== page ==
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THE PHILOSOPHY OF MEDICINE: CUNICAL SCIENCE AND ITS ETHICS DANIEL A. MOROS* Of central concern to the philosophy of medicine is an understanding of the relationship that arises between science and ethics when decisions involve human beings. To examine this relationship, we must consider the status of claims to medical knowledge and whether there exists within medical practice a style of collecting and analyzing data and making therapeutic decisions that is properly called science. Since ideally, in medicine, knowledge guides practice, to a significant extent our factual claims will legislate our behavior toward our fellowman. Clearly, other considerations compete with science for influence over medical decisions —for example, law, custom, patient preferences, convenience. However, without a "science of clinical medicine" and without a clear understanding of how we distinguish between valid and invalid factual claims, medical opinion loses much of its moral force. These introductory remarks reflect a belief that a clinical science does indeed exist. This view of medicine is not universally shared, and an examination of this assumption will be the primary task of the first two sections of this essay. There I will briefly survey well-known material in the phUosophy and history of science and attempt to demonstrate the scientific status of good clinical thought. This is followed by a discussion of the concept of reasonableness in medical decision making. It is this further concept that links science to practice, ultimately raising a variety of ethical issues. The concluding section explores more specifically the intimate link between clinical science and ethics, both the ethical demands created by science and the need to structure scientific work so as to be consonant with our moral perspectives. ?Department of Neurology, Mount Sinai Medical School, One Gustave L. Levy Place, New York, New York 10029.©1987 by The University of Chicago. AU rights reserved. 0031-5982/88/3101-0550$01.00 134 I DanielA. Moras ¦ The Philosophy ofMedicine Some Remarh on the Philosophy of Science Before delineating those aspects of the physician's daily thought and behavior that might validly be called a science of clinical medicine, we should have at hand some general characterization of scientific activity. It is not necessary to explore problematic areas and open questions for our needs are more limited. AU that is required is a reasonably sophisticated characterization of science so that we have a common vantage point from which to compare clinical work with more paradigmatic examples of scientific activity. There are at least two different, though not contradictory, views of science. One focuses on science as a creative process generating an everimproving picture of the world. The other focuses more on the issue of justification, emphasizing that science is a way of organizing our knowledge of the world and evaluating the relative merits of our beliefs and claims. At a minimum, science involves the careful collection of data and the explicit organization of data and presuppositions to create a theory that in turn provides an "explanation" ofobservable phenomena. There are, ofcourse, many kinds ofexplanation—scientific, historical, theological . To be scientific, the organization of data must be such that we can, at least in principle, test the truth ofour claims. The common intuition is that facts are somehow pure and clear and that theory represents the man-made part ofscience. However, our choice ofwhat to accept as data is a complex decision and to an extent is determined by our theoretical viewpoints. Consider the claim that the moon revolves around the earth. No ancient seafarer or nomadic wanderer could conceptualize the moon as a distant spherical body traveling through empty (frictionless) space around the earth. For a high school student with a telescope in 1987 the position of the moon is a simple observation, but this simplicity exists only within the context ofan elaborate theory. As a second example consider a common medical encounter. When a patient states that vitamin C always cures his cold, we do not accept tfiis testimony as data. An appreciation of die unreliability ofsuch a claim and an understanding ofdie need for controlled observation (i.e., the choice of what are to be accepted as data) is determined by our more general theories and beliefs. In addition to...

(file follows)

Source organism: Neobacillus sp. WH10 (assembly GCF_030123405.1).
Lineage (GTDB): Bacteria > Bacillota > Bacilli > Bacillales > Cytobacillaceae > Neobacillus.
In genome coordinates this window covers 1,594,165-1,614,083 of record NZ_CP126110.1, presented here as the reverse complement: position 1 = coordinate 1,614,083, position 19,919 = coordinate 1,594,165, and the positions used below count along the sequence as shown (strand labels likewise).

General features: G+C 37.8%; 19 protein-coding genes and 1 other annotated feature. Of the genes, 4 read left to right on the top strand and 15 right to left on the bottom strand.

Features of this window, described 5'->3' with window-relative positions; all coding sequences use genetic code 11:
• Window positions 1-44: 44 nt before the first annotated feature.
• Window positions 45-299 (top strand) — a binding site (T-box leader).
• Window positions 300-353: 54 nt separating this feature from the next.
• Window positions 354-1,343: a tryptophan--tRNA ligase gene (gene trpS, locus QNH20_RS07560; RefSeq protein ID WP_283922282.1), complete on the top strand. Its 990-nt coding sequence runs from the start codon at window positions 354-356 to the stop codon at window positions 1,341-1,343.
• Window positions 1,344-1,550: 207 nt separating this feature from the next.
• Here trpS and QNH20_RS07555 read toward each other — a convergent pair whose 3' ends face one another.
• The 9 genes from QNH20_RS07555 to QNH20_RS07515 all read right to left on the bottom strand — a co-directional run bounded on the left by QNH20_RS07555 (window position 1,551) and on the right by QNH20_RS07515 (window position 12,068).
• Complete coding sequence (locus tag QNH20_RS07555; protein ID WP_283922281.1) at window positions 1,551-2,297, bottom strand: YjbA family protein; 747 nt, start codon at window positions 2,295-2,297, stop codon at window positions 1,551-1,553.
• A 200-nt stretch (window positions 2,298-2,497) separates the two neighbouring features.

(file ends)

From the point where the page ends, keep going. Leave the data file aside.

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Additional Information

ISSN
1529-8795
Print ISSN
0031-5982
Pages
pp. 134-150
Launched on MUSE
2015-01-07
Open Access
No
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